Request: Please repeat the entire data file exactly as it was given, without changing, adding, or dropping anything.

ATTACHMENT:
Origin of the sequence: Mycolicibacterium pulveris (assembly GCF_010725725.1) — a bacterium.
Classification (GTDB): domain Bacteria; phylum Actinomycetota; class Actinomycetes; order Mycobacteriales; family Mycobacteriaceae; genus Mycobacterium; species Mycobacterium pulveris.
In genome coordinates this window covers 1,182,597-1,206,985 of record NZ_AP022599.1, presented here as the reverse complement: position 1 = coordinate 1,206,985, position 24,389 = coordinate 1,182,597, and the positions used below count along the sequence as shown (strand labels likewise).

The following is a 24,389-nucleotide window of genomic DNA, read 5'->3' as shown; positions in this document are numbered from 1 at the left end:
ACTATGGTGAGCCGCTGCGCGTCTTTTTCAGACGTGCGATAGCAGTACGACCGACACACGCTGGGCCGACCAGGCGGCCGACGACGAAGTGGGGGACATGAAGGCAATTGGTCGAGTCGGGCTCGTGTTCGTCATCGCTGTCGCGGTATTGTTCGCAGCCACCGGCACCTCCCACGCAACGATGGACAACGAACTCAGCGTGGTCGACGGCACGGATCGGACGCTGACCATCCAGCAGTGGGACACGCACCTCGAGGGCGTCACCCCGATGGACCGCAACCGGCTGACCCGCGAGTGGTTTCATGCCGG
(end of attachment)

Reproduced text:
Origin of the sequence: Mycolicibacterium pulveris (assembly GCF_010725725.1) — a bacterium.
Classification (GTDB): domain Bacteria; phylum Actinomycetota; class Actinomycetes; order Mycobacteriales; family Mycobacteriaceae; genus Mycobacterium; species Mycobacterium pulveris.
In genome coordinates this window covers 1,182,597-1,206,985 of record NZ_AP022599.1, presented here as the reverse complement: position 1 = coordinate 1,206,985, position 24,389 = coordinate 1,182,597, and the positions used below count along the sequence as shown (strand labels likewise).

The following is a 24,389-nucleotide window of genomic DNA, read 5'->3' as shown; positions in this document are numbered from 1 at the left end:
ACTATGGTGAGCCGCTGCGCGTCTTTTTCAGACGTGCGATAGCAGTACGACCGACACACGCTGGGCCGACCAGGCGGCCGACGACGAAGTGGGGGACATGAAGGCAATTGGTCGAGTCGGGCTCGTGTTCGTCATCGCTGTCGCGGTATTGTTCGCAGCCACCGGCACCTCCCACGCAACGATGGACAACGAACTCAGCGTGGTCGACGGCACGGATCGGACGCTGACCATCCAGCAGTGGGACACGCACCTCGAGGGCGTCACCCCGATGGACCGCAACCGGCTGACCCGCGAGTGGTTTCATGCCGG